China’s Tangshan city stripped of ‘civilised’ status after brutal attack on women diners
- Tangshan won the coveted honorary label of National Civilised City in 2011
- Vicious attack on June 10 has sparked nationwide outrage on gender-based and gang violence
Nine people were arrested for the vicious assault in the northern Chinese city, which started after one of the women objected to being harassed. The incident, captured on security cameras, sparked outrage across China and renewed condemnation of gender-based violence.
“The honour of a civilised city belongs to all citizens and cannot be smeared or desecrated. All sectors of the society should cherish and jointly protect the goodwill of civilisation and the warmth of the city,” state-backed daily China City News said on Wednesday.
The National Civilised City status, an award developed by the Chinese Communist Party’s propaganda department, is widely regarded as the highest honorary title for a city. In all, 290 of the country’s 600 cities, districts and towns had won the much sought-after title as of last October.
Cities are judged on factors including their image, intellectual capital, government effectiveness and integrity, the fairness of the legal environment, market regulation, environmental health and sustainable development. The grading is carried out through surveys and inspections, and reviewed every three years.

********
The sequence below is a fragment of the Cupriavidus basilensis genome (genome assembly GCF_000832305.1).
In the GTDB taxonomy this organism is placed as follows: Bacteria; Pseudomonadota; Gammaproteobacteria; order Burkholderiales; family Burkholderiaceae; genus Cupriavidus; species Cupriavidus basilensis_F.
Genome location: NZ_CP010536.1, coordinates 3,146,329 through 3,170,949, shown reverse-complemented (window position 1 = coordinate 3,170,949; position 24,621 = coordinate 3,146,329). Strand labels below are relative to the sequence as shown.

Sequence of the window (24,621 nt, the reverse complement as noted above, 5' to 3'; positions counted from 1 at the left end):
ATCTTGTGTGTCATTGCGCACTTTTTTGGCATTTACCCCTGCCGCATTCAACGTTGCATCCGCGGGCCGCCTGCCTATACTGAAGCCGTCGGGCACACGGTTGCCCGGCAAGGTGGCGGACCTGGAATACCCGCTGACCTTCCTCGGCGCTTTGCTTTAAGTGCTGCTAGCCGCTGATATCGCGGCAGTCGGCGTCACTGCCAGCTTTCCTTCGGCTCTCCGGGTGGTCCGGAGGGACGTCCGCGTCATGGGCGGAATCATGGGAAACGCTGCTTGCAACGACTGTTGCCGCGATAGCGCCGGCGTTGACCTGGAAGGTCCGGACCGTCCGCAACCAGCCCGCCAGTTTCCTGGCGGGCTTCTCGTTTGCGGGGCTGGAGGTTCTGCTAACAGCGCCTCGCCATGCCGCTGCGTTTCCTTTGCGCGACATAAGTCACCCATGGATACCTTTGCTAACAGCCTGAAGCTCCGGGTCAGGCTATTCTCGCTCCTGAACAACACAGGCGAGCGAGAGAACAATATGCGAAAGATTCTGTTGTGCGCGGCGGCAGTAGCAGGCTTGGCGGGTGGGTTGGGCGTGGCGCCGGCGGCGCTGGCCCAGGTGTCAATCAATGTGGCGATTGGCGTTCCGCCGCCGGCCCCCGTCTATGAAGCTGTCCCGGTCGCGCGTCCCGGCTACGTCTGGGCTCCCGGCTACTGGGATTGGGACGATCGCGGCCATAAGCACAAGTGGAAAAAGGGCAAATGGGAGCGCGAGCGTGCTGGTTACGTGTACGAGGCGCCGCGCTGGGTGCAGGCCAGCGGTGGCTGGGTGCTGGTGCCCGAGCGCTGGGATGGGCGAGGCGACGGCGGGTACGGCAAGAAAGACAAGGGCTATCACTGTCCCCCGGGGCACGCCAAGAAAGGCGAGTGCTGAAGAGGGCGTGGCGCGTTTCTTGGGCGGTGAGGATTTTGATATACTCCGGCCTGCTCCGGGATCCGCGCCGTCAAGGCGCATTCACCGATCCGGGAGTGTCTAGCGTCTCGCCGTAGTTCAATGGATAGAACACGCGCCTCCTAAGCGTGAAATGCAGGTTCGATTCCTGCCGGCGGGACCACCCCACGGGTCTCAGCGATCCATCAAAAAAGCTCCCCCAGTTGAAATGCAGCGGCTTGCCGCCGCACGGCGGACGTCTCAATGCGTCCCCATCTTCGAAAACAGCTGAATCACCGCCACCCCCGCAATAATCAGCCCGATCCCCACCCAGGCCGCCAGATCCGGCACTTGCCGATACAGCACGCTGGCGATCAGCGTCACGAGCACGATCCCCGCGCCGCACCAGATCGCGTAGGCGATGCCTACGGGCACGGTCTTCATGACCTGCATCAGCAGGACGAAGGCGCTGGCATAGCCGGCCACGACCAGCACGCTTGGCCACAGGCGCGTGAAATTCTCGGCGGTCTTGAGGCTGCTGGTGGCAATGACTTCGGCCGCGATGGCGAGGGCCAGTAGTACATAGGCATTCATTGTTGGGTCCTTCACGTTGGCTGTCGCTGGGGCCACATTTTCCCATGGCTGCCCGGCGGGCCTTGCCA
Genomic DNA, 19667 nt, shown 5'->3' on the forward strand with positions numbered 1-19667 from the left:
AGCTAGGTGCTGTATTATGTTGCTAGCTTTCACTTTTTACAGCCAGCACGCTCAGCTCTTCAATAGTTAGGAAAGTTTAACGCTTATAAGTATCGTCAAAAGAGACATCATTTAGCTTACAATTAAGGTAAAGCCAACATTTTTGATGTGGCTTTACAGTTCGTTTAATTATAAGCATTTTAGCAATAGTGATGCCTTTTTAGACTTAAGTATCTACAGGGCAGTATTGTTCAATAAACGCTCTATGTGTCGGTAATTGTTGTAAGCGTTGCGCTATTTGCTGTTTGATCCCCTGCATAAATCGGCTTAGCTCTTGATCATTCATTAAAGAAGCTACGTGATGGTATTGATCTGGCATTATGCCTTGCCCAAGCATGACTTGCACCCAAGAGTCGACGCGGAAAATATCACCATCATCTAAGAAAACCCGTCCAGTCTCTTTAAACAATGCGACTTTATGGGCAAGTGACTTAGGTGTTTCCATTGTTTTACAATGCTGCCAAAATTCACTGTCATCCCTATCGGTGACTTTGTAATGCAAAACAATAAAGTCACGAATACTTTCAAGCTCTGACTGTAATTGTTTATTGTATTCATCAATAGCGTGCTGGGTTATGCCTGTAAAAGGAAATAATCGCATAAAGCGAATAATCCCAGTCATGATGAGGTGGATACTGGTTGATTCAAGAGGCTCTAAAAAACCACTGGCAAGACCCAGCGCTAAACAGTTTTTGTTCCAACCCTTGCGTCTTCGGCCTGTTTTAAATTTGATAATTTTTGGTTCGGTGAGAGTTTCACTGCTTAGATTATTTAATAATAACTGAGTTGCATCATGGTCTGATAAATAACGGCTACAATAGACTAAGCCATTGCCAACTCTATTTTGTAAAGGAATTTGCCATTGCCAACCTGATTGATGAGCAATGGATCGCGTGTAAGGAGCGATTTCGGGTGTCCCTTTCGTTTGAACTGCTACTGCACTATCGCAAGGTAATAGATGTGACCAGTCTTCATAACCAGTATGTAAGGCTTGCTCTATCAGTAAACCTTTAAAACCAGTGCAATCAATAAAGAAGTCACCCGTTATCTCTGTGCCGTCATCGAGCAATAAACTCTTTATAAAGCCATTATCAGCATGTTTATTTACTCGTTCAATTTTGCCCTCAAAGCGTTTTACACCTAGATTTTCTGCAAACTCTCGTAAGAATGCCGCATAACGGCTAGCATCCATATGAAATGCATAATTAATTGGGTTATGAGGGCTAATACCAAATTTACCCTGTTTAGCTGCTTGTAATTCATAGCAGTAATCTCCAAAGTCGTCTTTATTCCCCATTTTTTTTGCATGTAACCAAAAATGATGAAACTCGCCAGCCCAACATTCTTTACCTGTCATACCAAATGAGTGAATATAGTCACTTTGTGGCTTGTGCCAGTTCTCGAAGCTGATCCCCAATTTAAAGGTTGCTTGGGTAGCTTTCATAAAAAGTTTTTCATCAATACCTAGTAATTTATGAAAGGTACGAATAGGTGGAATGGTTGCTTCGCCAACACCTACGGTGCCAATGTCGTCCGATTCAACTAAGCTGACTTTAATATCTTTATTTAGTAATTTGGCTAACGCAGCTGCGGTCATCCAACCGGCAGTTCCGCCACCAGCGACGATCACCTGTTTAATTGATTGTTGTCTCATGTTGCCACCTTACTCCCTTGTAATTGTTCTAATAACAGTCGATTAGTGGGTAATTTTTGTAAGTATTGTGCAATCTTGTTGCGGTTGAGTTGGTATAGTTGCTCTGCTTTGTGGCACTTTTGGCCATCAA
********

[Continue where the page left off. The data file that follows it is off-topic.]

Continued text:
The withdrawal of Tangshan’s civilised status – which it won in 2011 – comes less than two weeks after CCTV footage of the fierce restaurant attack went viral.
The security camera footage shows Chen walk into the restaurant and harass one of the diners. A group of people subsequently rush into the restaurant to join him in attacking her and the other women before dragging them outside to continue beating and punching them. Two of the victims had to be hospitalised.
The Tangshan Communist Party Committee has called for the attack to be investigated “deeply to find out which government officials have had interests and relations with Chen Jizhi and other [suspects]”, China Newsweek reported.
The Hebei discipline inspection and supervision authority said it had conducted “in-depth investigations into untimely police dispatch, irregular law enforcement and serious violations of discipline and law”.
This was followed by a barrage of complaints about harassment, assault and other illegal activity on social media. Residents were also seen queuing in front of the Tangshan police bureau to report their problems, with some telling news outlets that they had to wait for over four hours to meet officials.